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Wednesday, February 29, 2012


"This is the really-real world," T-Bird reminds us in THE CROW, and it's up to the viewer to decide whether or not there's room in it for the spooky antics of GHOST HUNTERS INTERNATIONAL: SEASON TWO, PART 1.  Part of the fun may be not knowing if the ghosts are real, or even, for that matter, whether our earnest, intrepid ghost-hunting heroes are for real (I think they are) or if we're all just having our collective leg pulled.

The show seems to take all of this stuff dead seriously, and it's easy to let yourself buy into it if only for the sake of being pleasantly entertained.  The ghost hunters themselves seem sincere enough, especially since they put as much effort into debunking this stuff as they do verifying it.  One of the most interesting things about the show, in fact, is seeing what logical explanations they can come up with for various accounts of seemingly paranormal activity.

Team leader Robb seems to have lightened up a bit since we reviewed season one, part one of GHI and heads things up with a casual confidence.  Tech guy Barry, the Irishman with the unfortunate soul patch, still reacts comically to sudden noises and movement but seems to have overcome his tendency to run away from them.  New guy Dustin has settled in quite well as a key member of the team even though he still wears that geeky backward-inverted visor.  Three new players, case manager Brandy and investigators Ashley and Joe, also handle themselves well, as does temporary member Paul, who brings with him some cool new tech gadgets for the team to play with.

As always, each episode consists of the same three-part formula--the GHI team investigates a site, analyzes their data, and reveals their findings to whomever has summoned them there.  This is usually either someone who's frightened by the ghost stories and wants them debunked, or someone who has a stake in the location's tourist appeal, and, therefore, does not.  In the latter case, a negative finding by the team is obvious cause for disappointment.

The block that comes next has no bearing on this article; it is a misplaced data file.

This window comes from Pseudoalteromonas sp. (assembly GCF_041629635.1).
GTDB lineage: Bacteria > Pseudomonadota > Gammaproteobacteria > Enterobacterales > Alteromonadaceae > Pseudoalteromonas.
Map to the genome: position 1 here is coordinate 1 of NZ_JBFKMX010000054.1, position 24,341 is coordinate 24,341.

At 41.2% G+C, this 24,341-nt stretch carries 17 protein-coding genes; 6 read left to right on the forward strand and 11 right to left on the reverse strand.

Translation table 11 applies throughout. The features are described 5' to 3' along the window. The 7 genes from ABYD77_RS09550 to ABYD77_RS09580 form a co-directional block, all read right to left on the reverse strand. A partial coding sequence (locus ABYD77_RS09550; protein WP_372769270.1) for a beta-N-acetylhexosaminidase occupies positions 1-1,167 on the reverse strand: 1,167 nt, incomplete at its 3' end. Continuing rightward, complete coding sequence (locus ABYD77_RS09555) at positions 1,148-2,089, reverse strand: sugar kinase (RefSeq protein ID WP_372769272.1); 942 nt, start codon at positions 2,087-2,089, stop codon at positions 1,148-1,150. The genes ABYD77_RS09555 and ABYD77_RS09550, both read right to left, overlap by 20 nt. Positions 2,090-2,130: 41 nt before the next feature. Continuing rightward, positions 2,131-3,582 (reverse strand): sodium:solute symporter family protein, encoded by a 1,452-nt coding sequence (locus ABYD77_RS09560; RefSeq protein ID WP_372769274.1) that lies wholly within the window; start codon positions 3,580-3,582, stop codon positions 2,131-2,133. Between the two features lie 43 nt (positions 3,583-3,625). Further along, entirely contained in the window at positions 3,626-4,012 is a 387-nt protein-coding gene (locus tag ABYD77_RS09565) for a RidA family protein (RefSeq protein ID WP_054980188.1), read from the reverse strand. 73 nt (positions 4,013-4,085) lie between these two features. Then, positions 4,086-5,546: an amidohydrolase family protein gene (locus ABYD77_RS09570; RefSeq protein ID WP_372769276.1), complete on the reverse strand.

The investigation itself takes place in total darkness, with night-vision cameras giving the team and their surroundings an unnervingly ghostly look right off the bat.  After "lights out", they creep around in some of the spookiest places on earth trying to provoke the ghosts into either showing themselves for their cameras or letting their voices be heard on various recording devices.  Electromagnetic fields and changes in temperature are also monitored.  Often these readings indicate the presence of otherworldly entities and can even be used to apparently converse with them in simple yes-or-no terms. 

A major part of each investigation consists of "personal experiences", which are the team members' own feelings, sensations, and sightings that can't be proven or disproven but which add weight to the belief that a particular site is haunted.  Sometimes it can be a sudden chill or sick feeling, but there are more concrete examples such as being poked or prodded, hearing discernible voices, or witnessing a shadowy shape moving about.  In these cases, it's hoped that these experiences can be verified during the exhaustive analysis process later on.